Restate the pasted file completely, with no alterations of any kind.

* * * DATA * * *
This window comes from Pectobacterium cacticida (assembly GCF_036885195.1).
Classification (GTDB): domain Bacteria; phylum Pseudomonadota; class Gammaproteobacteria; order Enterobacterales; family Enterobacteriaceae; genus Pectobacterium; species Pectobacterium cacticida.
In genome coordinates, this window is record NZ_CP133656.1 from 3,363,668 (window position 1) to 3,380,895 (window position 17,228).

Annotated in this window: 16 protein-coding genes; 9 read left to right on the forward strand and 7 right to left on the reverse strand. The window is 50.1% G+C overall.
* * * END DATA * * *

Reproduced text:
This window comes from Pectobacterium cacticida (assembly GCF_036885195.1).
Classification (GTDB): domain Bacteria; phylum Pseudomonadota; class Gammaproteobacteria; order Enterobacterales; family Enterobacteriaceae; genus Pectobacterium; species Pectobacterium cacticida.
In genome coordinates, this window is record NZ_CP133656.1 from 3,363,668 (window position 1) to 3,380,895 (window position 17,228).

Annotated in this window: 16 protein-coding genes; 9 read left to right on the forward strand and 7 right to left on the reverse strand. The window is 50.1% G+C overall.